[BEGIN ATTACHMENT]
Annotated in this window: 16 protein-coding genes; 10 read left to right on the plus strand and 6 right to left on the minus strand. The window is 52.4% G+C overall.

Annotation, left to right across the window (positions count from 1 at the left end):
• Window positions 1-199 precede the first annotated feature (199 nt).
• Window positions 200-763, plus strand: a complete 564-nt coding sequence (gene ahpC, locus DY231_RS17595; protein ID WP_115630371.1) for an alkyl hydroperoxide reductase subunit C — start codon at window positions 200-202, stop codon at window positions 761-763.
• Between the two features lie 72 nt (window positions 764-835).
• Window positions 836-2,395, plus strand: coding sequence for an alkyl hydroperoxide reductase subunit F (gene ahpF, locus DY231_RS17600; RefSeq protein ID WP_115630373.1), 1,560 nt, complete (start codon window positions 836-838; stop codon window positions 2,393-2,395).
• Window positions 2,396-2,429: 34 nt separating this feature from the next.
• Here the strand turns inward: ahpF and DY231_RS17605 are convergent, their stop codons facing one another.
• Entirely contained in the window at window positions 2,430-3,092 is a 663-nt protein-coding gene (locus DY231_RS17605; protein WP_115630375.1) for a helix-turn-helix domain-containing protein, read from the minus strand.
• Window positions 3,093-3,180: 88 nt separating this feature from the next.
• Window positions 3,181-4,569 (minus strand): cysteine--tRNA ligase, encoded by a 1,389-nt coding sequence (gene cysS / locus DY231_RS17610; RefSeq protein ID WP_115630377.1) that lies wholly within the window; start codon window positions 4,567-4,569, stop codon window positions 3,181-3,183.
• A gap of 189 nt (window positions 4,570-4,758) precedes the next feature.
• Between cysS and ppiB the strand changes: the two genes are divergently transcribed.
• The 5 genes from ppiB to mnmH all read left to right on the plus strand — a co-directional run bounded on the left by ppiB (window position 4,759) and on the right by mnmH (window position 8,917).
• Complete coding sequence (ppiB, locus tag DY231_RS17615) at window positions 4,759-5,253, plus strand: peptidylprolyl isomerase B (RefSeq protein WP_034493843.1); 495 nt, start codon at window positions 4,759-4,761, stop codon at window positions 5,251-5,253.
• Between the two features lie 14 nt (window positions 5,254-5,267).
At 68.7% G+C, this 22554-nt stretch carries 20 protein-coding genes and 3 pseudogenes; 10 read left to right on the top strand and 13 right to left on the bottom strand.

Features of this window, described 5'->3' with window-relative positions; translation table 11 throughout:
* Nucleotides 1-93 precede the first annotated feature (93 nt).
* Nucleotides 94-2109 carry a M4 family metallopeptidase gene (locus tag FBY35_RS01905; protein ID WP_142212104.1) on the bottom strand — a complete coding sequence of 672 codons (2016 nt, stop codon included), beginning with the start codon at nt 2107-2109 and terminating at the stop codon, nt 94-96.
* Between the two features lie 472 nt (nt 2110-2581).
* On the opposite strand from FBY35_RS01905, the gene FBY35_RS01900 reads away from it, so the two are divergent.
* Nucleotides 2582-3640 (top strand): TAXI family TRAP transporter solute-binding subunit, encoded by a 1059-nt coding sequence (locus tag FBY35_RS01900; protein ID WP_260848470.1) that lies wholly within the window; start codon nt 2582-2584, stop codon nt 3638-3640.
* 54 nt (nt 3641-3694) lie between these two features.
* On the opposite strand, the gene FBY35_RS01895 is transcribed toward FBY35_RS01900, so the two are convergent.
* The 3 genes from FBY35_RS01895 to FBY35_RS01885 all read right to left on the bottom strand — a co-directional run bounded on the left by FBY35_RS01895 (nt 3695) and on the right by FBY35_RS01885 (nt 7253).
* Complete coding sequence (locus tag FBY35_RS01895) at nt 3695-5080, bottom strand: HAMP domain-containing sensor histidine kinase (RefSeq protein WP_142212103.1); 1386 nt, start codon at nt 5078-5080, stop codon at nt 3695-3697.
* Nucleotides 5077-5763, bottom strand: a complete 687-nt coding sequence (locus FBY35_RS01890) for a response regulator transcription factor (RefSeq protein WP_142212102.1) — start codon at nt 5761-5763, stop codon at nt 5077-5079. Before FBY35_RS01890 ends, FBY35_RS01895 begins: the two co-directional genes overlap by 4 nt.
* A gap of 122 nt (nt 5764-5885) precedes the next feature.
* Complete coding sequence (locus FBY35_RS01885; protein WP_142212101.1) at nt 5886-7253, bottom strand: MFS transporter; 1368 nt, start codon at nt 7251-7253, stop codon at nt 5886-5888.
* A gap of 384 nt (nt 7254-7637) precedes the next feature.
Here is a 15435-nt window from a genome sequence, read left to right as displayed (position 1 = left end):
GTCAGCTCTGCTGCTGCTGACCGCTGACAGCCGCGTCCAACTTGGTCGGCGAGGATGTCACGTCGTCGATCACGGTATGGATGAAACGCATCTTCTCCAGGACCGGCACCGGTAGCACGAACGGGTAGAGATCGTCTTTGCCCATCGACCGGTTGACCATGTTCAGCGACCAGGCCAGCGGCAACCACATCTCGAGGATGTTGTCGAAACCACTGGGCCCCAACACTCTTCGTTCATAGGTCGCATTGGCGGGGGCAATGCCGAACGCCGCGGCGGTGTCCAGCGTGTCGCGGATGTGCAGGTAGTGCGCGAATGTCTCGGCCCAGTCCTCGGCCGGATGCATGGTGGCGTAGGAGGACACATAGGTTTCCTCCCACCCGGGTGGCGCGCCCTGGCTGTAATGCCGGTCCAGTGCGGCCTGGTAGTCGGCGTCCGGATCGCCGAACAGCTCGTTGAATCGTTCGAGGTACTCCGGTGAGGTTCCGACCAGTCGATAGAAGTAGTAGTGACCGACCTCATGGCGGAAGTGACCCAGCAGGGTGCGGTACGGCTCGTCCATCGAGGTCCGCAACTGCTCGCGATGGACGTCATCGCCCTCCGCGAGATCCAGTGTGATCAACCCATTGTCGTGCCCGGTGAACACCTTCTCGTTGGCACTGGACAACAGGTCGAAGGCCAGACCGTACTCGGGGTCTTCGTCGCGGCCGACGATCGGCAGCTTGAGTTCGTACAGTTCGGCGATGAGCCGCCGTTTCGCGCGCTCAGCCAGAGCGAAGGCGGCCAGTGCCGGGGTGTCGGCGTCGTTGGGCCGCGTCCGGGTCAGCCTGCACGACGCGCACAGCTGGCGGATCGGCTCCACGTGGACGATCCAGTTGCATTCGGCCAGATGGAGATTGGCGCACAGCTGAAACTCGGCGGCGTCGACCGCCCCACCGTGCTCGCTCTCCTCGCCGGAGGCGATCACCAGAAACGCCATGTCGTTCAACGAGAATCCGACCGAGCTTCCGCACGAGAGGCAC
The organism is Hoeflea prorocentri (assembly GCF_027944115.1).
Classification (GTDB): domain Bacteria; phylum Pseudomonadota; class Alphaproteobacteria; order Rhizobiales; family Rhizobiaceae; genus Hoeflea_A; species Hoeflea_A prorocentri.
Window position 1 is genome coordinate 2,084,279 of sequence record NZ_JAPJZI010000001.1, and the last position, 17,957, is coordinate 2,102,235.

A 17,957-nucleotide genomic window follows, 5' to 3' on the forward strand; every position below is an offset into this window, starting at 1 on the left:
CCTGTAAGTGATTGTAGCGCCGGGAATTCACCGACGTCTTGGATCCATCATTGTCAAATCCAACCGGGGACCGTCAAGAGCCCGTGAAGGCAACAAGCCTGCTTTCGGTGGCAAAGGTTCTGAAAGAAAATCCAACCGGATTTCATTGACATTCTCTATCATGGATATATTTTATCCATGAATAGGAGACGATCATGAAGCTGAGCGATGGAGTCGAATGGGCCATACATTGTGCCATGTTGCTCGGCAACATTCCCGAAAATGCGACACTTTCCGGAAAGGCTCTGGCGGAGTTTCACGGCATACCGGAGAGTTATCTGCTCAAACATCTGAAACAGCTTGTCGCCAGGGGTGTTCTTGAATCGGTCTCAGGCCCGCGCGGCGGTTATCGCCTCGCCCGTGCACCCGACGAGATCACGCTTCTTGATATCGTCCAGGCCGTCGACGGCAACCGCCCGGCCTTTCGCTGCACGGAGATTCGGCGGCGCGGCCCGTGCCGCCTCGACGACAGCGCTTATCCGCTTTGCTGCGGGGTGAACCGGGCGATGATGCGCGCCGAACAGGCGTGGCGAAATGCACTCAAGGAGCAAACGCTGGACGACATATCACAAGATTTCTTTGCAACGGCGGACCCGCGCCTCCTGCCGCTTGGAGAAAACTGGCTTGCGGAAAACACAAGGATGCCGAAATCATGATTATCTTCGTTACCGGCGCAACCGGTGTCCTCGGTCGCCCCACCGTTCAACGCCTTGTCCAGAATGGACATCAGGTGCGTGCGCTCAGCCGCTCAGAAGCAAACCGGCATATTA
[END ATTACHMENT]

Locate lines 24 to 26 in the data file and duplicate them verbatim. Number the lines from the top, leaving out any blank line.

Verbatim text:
* 54 nt (nt 3641-3694) lie between these two features.
* On the opposite strand, the gene FBY35_RS01895 is transcribed toward FBY35_RS01900, so the two are convergent.
* The 3 genes from FBY35_RS01895 to FBY35_RS01885 all read right to left on the bottom strand — a co-directional run bounded on the left by FBY35_RS01895 (nt 3695) and on the right by FBY35_RS01885 (nt 7253).